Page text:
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Wednesday
Sep072016

"We Are the Privileged Ones Who Can": An Interview with Thirii Myint

Thirii Myo Kyaw Myint was born in Yangon, Burma and grew up in Bangkok, Thailand and San Jose, California. She is a PhD candidate in English-Creative Writing at the University of Denver and the Assistant Editor of the Denver Quarterly. She received an MFA in Prose from the University of Notre Dame and has been awarded residences and scholarships from Hedgebrook, Tin House, and Summer Literary Seminars. Her short stories have appeared in Caketrain, The Kenyon Review Online, The Literarian, Sleepingfish, Quarterly West, and elsewhere, and has been translated into and published in Burmese and Lithuanian. Her first book, The End of Peril, the End of Enmity, the End of Strife, A Haven will be published by Noemi Press in early 2018.

Her three stories, “Le Domaine,” “Staré Město,” and “El desaparecido," appeared in Issue Eight-Three of The Collagist.

Here, Thirii Myint talks with interviewer William Hoffacker about triptychs, travel abroad, and winter.

Did you write these three stories intending for them to be read together? Are they parts of a set or a larger project that you can describe? (If not, what can you tell us about their separate origins?)

I wrote the three stories in the order that they appear, but I didn’t know that they would go together until I had completed a draft of the last one. The first two stories started out as writing exercises: I gave myself the constraint of adopting the voice and structure of a famous male writer who was very different from me. “Le Domaine” was my attempt at a Patrick Modiano story and “Staré Město” was my attempt at a Roberto Bolaño story. When I finished the first two stories, I realized they had escaped their constraints and I didn’t feel the need to model “el desaparecido” after another writer. I don’t know why I stopped at three stories, instead of six or ten, but the number three has always been important for me, and ever since I read Marie Redonnet’s triptych, I’ve been obsessed with writing triptychs of my own.

Your stories’ titles—“Le Domaine,” “Staré Město,” and “El desaparecido”—are written in three languages: French, Czech, and Spanish, respectively. What is your connection to or interest in these three languages and/or the places that serve as these stories’ settings?

I lived in Madrid for a year soon after college, and while I was in Europe I traveled to wherever I had a couch to sleep on. Growing up, my family never went on vacation, so traveling for me became a marker of my independence and adulthood, but also a marker of my privilege and isolation. I don’t speak French or Czech at all, but I have been to the south of France and to Prague, and the landscapes of both places deeply impressed me. They were so beautiful, but I was alone, and I remember feeling very nostalgic.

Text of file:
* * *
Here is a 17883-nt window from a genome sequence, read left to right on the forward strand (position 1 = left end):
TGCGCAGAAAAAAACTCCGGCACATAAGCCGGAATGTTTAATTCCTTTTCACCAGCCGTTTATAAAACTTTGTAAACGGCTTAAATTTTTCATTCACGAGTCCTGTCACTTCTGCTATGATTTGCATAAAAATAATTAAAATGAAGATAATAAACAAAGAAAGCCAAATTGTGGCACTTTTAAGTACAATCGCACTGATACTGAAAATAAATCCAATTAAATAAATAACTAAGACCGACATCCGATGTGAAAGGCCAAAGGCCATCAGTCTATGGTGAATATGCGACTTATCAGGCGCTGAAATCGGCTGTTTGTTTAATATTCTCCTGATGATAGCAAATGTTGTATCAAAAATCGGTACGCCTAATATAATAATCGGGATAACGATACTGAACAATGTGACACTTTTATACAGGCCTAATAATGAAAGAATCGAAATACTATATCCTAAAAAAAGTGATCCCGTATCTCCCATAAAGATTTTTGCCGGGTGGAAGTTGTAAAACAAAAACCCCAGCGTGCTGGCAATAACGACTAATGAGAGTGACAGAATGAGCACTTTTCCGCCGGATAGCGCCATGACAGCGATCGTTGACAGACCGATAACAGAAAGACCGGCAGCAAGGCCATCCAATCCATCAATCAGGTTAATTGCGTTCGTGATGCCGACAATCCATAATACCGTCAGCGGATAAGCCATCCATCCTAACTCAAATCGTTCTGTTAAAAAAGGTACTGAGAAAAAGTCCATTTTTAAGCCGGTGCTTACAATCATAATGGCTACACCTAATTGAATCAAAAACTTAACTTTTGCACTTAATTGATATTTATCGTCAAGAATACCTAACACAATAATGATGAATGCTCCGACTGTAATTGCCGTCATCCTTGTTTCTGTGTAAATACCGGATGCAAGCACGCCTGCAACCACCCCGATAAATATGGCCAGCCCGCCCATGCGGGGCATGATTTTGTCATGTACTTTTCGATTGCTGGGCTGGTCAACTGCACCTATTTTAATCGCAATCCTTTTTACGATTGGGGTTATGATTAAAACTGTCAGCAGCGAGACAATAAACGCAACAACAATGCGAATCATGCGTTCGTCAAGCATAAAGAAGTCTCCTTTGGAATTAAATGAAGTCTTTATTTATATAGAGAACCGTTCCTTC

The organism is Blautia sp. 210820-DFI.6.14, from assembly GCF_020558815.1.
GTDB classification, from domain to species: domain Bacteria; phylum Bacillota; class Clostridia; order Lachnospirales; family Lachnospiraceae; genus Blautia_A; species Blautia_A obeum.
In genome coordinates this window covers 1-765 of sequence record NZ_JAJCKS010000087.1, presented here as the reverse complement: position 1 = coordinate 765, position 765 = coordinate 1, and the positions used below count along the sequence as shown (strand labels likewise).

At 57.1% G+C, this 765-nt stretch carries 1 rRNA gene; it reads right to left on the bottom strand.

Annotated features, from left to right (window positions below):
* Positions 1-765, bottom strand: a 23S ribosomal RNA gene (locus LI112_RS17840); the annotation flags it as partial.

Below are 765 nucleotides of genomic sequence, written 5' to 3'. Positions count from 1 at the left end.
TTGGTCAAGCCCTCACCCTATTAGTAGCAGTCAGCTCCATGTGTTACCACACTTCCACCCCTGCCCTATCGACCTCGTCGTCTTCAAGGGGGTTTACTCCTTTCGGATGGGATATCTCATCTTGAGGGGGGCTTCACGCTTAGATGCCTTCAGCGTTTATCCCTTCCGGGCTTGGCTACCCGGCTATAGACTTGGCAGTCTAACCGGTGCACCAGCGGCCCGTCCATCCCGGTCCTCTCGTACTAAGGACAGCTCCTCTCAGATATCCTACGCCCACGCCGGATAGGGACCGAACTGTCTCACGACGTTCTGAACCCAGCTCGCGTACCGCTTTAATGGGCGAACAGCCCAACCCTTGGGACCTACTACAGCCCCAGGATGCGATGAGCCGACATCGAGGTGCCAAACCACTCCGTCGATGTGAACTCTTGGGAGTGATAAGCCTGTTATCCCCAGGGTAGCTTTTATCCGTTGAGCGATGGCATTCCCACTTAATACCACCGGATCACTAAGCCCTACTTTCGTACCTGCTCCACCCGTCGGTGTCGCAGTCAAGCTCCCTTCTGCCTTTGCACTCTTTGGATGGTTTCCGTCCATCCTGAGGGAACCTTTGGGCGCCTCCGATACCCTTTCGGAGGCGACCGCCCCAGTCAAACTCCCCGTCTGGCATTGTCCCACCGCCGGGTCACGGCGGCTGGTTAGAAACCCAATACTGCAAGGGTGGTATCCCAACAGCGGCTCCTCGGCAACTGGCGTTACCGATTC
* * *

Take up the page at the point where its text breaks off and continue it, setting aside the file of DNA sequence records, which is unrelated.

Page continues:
All three stories have a first-person narrator and an absent character to whom they have some connection (the dead brother, Alice, and Manuel). The effect, for me, was the feeling that all three narrators are telling someone else’s story as much as their own, and perhaps they do so out of some sense of obligation. What do you consider to be these narrators’ motives for telling their stories? Why do you think this pattern emerged among these three stories?

It’s hard for me to write a piece where the narrator sets out to tell her own story. How does anyone go about telling his or her own story? When a narrator is trying to tell someone else’s story, however, it gives me an opening. I can write about the narrator while she is looking the other way. I also like being in the same boat with my narrator, both of us trying and failing to tell other people’s stories. Maybe the narrators feel obliged to narrate for the same reason I do, because we are the privileged ones who can, but maybe another way to look at it is that they are the ones who haven’t been able to let go of the past yet.

How would you describe your revision process, using any or all of these stories as an example? How much did it/they change from the first draft to the final? Did you have to make any tough decisions along the way?

I’m an incredibly slow writer because I revise as I go. Sometimes it takes me an hour just to write a sentence. I’m totally unproductive and obsessive. This means that by the time I’ve completed a draft, I’m exhausted and never want to look at what I’ve written again. When I completed my first draft of “Staré Město,” for example, it took months—and a deadline from a workshop—for me to build up the courage and energy to go back to it. “Le Domaine” and “el desaparecido” did not change very much from their first drafts to their finals, but “Staré Město” came into being through revisions. The first draft of that story was just a melancholy person getting lost in the snow; it wasn’t really a story. It was only after I finished “el desaparecido” and I could look at the three stories as a whole, that Alice and her relationship to the narrator emerged as something of substance, something that had a story inside of it.

What writing projects are you working on now?

For the past six months now, I’ve been very slowly working toward a new piece about a city in which the dead are naturally embalmed by the city’s water, and become glittering tourist attractions. I don’t yet how long the piece will be or what it’ll ultimately be about, but so far I have two women walking around bike paths and riding buses and obviously one is in unrequited love with the other.

What have you read recently that you’d like to recommend?

I’ve been re-reading some of my old favorites in preparation for a creative writing class I’m teaching this winter on writing about winter, and I love The Ice Palace by the Norwegian writer Tarjei Vessas, and Ice by Anna Kavan.

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